There's no reason, other than purist snobbery, not to mix modern with more traditional gear. After all it should be about what works & what is more comfortable & efficent to use.
 

maddave

Full Member
Jan 2, 2004
4,177
34
Manchester UK
I tend to use natural fibres around the fire (Craghoppers pants melt for fun if a spark hits them.) But most of my gear that's not clothing is synthetic, from my pack to my sleep system. My tools are an eclectic mix of both modern and trad and as for boots I prefer leather unless I've gone sub zero, then it's mukluks or pacboots which are both synthetic.
 

copper_head

Bushcrafter (boy, I've got a lot to say!)
Feb 22, 2006
4,261
1
Hull
Whatever works really, as long as you've got what gear you need to be content and safe camping out. Your choice of what type of gear, ultimately, only allows you to tailor some of your experience of the outdoors.
Bivvy's, tents, hammocks, Gore-tex, Ventile, gas stoves and open fire's I've got and use it all.
 

Macaroon

A bemused & bewildered
Jan 5, 2013
7,115
268
70
SE Wales
It's surely a no brainer for me: Take and use the best of what's available for the job at hand - why would you not use the right tool for the job, regardless of when it was designed or made? Only a fool would dismiss a good bit of kit purely because it was new....................everything was new once.

It just so happens that for me, most of my really good, basic reach-for kit that I know and trust is traditional stuff, e.g. for my money you can't beat good simple wool clothing..............some of the new stuff makes a noise like someone pulling 40 bags of crisps through a hedge with a length of cord and when it does get wet it will freeze you...........but horses for courses, each to his or her own....atb mac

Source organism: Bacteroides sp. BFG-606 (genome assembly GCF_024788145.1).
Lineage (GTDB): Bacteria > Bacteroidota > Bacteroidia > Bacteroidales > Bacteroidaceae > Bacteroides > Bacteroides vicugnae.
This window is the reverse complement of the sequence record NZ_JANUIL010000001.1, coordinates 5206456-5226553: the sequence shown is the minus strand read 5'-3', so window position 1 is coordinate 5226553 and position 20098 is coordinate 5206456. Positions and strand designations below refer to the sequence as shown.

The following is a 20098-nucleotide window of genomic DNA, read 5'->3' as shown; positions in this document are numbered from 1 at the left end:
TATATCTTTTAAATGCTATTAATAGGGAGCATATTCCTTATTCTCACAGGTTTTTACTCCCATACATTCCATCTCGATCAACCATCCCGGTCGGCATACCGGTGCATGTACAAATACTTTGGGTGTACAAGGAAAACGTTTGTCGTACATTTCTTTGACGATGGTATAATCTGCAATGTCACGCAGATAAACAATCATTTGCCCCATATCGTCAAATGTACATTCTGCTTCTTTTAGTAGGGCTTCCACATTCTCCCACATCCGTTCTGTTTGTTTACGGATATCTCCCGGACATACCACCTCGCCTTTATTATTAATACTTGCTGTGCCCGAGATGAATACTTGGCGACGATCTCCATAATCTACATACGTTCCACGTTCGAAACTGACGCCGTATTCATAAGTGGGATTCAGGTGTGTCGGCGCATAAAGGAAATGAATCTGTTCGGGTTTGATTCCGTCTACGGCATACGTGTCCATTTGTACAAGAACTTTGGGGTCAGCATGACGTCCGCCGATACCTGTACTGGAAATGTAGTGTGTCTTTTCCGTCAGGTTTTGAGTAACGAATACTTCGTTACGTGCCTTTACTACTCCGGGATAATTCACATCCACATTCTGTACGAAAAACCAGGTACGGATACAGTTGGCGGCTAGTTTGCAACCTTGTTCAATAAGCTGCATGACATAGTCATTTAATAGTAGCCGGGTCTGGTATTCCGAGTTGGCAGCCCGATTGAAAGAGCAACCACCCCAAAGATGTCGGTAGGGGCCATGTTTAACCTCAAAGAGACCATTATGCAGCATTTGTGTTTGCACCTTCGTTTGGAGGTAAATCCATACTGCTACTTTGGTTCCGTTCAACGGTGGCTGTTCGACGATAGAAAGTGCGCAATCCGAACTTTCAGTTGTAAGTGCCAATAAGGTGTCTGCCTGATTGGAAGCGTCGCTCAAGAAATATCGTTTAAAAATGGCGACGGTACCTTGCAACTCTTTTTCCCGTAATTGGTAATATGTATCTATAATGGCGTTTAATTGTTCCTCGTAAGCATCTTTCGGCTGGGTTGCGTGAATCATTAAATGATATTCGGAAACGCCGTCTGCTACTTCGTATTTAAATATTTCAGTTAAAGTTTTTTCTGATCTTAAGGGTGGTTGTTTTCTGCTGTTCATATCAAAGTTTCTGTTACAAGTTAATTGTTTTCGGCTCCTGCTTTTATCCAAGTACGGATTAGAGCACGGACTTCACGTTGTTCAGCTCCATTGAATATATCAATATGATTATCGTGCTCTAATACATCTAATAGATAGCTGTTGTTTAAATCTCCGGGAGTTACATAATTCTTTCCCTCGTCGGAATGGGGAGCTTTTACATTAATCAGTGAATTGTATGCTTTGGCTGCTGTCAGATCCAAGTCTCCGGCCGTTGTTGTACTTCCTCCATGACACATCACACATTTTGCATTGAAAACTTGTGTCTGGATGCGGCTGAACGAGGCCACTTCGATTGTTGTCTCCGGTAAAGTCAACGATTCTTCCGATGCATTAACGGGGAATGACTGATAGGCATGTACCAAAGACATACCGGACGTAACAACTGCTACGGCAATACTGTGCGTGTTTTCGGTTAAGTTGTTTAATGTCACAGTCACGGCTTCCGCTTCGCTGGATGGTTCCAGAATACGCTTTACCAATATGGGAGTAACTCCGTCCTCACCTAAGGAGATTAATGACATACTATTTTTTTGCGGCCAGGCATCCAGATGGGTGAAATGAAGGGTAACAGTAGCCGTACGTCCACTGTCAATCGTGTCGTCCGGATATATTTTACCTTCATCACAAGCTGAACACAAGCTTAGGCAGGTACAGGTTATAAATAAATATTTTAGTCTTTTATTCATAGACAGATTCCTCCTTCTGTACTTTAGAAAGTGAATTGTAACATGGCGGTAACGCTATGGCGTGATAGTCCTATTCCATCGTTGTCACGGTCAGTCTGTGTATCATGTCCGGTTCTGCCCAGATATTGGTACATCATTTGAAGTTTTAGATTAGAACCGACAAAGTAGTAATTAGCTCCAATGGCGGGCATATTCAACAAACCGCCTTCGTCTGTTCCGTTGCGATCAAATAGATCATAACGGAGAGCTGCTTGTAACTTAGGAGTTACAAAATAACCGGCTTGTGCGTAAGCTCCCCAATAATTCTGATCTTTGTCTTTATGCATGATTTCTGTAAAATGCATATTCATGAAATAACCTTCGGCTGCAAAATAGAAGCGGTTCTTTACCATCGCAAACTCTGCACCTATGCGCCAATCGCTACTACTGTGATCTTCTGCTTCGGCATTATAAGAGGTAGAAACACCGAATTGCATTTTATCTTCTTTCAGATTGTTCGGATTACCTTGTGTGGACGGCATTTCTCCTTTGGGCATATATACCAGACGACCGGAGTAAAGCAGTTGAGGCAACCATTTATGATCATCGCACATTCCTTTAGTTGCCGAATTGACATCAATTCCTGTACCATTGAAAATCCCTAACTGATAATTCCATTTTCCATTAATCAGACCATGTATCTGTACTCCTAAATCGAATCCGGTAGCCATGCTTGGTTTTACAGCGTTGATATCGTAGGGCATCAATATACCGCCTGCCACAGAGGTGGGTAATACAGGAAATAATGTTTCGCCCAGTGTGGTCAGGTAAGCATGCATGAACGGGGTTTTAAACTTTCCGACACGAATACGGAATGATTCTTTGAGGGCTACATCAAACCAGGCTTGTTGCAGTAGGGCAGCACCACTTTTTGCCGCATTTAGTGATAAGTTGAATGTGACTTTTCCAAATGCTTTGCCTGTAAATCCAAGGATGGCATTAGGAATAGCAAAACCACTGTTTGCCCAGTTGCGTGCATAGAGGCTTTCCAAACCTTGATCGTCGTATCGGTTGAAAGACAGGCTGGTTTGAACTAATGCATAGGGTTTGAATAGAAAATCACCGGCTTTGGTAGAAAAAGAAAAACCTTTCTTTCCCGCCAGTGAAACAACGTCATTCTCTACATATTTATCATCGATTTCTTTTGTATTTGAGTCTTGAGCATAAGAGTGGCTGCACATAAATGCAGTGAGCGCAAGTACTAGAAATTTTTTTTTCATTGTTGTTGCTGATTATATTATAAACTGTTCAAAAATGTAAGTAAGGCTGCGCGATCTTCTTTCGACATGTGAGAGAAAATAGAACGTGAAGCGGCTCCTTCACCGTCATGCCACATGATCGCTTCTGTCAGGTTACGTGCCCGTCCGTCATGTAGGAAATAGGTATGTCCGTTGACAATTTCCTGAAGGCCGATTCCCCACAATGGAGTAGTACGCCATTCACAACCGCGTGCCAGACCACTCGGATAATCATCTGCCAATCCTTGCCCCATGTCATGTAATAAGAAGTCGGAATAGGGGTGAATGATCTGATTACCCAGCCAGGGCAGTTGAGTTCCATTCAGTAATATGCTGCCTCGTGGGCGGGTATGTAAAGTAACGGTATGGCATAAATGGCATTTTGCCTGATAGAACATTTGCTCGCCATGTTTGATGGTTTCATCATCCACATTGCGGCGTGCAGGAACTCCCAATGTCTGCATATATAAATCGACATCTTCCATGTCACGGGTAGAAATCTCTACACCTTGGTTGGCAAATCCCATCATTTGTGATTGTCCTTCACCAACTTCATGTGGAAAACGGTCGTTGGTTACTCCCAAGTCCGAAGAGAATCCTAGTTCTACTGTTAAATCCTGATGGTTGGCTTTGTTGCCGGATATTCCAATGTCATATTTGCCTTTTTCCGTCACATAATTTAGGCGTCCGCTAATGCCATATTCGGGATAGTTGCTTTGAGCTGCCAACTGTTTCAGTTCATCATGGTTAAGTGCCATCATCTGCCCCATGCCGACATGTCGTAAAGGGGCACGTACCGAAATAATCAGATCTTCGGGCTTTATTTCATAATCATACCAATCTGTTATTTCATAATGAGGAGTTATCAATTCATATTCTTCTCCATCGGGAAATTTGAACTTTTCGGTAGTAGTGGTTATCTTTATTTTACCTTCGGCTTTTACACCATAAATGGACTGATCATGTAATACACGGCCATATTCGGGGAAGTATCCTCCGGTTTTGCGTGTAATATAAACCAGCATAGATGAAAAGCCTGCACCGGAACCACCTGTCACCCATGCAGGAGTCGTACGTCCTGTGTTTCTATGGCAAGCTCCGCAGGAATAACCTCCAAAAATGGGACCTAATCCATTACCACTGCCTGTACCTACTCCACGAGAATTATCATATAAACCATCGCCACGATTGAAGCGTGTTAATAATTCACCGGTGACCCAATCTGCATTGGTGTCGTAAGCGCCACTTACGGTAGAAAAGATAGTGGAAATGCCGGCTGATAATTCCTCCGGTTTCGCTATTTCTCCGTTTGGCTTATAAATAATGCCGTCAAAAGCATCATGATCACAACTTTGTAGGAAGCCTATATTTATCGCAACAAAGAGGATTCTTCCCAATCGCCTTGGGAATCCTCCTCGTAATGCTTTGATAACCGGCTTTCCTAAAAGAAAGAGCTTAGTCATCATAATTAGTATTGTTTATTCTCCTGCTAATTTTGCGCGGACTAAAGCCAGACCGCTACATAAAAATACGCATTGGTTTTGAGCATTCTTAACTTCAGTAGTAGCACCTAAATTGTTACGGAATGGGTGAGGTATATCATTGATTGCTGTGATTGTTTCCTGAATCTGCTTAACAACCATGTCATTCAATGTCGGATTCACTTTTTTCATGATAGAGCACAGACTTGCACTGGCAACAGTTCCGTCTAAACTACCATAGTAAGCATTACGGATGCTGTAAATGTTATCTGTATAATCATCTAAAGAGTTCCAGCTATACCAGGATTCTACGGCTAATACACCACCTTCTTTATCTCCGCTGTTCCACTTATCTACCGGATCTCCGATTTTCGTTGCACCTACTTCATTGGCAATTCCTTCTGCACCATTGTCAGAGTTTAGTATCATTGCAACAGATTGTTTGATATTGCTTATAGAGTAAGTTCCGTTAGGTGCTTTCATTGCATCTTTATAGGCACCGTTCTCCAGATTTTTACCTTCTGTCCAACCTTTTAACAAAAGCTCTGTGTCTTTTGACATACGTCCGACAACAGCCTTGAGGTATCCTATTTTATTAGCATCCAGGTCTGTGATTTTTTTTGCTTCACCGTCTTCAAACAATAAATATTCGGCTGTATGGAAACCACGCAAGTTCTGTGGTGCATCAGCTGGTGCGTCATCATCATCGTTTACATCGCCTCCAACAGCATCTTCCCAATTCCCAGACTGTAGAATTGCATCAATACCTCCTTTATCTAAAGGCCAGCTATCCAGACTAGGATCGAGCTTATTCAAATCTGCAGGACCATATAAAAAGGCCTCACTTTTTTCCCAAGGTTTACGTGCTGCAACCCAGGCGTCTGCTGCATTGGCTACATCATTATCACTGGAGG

johnboe522

Silver Trader
Feb 20, 2012
353
0
lulworth
It's surely a no brainer for me: Take and use the best of what's available for the job at hand - why would you not use the right tool for the job, regardless of when it was designed or made? Only a fool would dismiss a good bit of kit purely because it was new....................everything was new once.

It just so happens that for me, most of my really good, basic reach-for kit that I know and trust is traditional stuff, e.g. for my money you can't beat good simple wool clothing..............some of the new stuff makes a noise like someone pulling 40 bags of crisps through a hedge with a length of cord and when it does get wet it will freeze you...........but horses for courses, each to his or her own....atb mac
My thoughts too mate, cheers guys this is a great help.
 

Bluffer

Nomad
Apr 12, 2013
464
0
North Yorkshire
I have a whole range of Paramo clothing for wet weather trekking and paddling, the lightweight stuff does not cope well with thorns, branches or sparks from fires but I've found no better clothing for working hard in typical British on-off rainy weather when you don't want the inconvenience of changing the old outer layer every half-hour.

I've recently sorted myself out with some wool and cotton/polycotton clobber for the more sedate stuff in the treeline, mainly to save my Paramo gear from being damaged.

I suppose I'll try and use an appropriate mixture of new and traditional gear depending on conditions and activity?
 

rommy

Forager
Jun 4, 2010
122
0
Hull, East Yorkshire.
Isn't cost a consideration in this debate? For example I am amazed at the cost of a modern lightweight backpacking tent. I've done John o'Groats to Lands End sleeping under a Lichfield Viper that cost me pennies but was perfectly adequate for seven weeks in all conditions? Just a thought?
 

Bumbler

New Member
Feb 22, 2013
256
0
Norway
www.bushcraft.no
There's no reason, other than purist snobbery, not to mix modern with more traditional gear. After all it should be about what works & what is more comfortable & efficent to use.
Agreed.